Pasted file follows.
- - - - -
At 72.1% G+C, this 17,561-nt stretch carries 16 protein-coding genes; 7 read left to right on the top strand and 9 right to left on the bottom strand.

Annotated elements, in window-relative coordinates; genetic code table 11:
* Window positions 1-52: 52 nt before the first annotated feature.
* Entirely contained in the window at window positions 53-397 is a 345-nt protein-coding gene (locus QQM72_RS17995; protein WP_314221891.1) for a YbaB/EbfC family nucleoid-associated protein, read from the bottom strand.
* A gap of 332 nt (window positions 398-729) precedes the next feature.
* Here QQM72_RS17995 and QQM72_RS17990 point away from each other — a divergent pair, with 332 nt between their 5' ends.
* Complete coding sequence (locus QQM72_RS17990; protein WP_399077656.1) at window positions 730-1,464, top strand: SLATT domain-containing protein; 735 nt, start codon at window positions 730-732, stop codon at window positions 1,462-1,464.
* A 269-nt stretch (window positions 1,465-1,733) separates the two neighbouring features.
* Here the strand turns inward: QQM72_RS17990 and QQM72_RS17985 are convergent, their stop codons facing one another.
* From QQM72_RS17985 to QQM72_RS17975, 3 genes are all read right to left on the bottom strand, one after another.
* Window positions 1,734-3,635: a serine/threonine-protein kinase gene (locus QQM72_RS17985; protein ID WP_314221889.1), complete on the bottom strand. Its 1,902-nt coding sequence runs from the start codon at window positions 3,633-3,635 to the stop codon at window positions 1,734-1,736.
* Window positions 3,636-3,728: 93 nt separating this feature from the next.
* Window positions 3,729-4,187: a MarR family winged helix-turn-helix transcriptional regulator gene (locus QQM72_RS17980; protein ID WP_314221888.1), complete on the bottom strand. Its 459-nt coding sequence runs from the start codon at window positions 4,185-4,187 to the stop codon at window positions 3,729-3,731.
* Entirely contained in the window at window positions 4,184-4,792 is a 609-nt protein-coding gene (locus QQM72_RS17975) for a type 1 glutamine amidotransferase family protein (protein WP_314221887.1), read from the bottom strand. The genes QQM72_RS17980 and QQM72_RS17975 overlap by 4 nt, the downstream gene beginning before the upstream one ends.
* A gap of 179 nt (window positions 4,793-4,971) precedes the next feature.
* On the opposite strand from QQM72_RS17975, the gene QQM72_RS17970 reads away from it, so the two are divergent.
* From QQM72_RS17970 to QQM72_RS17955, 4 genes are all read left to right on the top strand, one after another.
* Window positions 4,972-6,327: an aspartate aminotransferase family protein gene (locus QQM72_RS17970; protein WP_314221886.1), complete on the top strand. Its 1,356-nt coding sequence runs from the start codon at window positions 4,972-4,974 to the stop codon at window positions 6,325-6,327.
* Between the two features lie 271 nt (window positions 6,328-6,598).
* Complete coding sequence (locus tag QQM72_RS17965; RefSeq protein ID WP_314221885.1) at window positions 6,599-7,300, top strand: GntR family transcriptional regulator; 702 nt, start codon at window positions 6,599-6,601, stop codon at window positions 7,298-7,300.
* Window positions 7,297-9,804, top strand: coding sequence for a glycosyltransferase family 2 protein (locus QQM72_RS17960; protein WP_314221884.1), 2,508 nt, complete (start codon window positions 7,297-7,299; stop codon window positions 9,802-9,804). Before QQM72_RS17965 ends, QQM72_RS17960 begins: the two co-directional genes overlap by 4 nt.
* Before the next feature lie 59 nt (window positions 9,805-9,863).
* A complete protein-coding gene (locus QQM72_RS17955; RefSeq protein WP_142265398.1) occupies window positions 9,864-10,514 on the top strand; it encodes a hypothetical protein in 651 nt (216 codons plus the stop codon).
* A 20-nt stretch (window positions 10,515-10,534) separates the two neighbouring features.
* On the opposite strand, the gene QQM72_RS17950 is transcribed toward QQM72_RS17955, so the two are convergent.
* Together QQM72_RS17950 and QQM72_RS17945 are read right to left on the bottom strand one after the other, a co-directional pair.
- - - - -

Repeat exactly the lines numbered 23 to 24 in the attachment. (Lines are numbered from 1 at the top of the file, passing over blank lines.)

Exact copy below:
* A complete protein-coding gene (locus QQM72_RS17955; RefSeq protein WP_142265398.1) occupies window positions 9,864-10,514 on the top strand; it encodes a hypothetical protein in 651 nt (216 codons plus the stop codon).
* A 20-nt stretch (window positions 10,515-10,534) separates the two neighbouring features.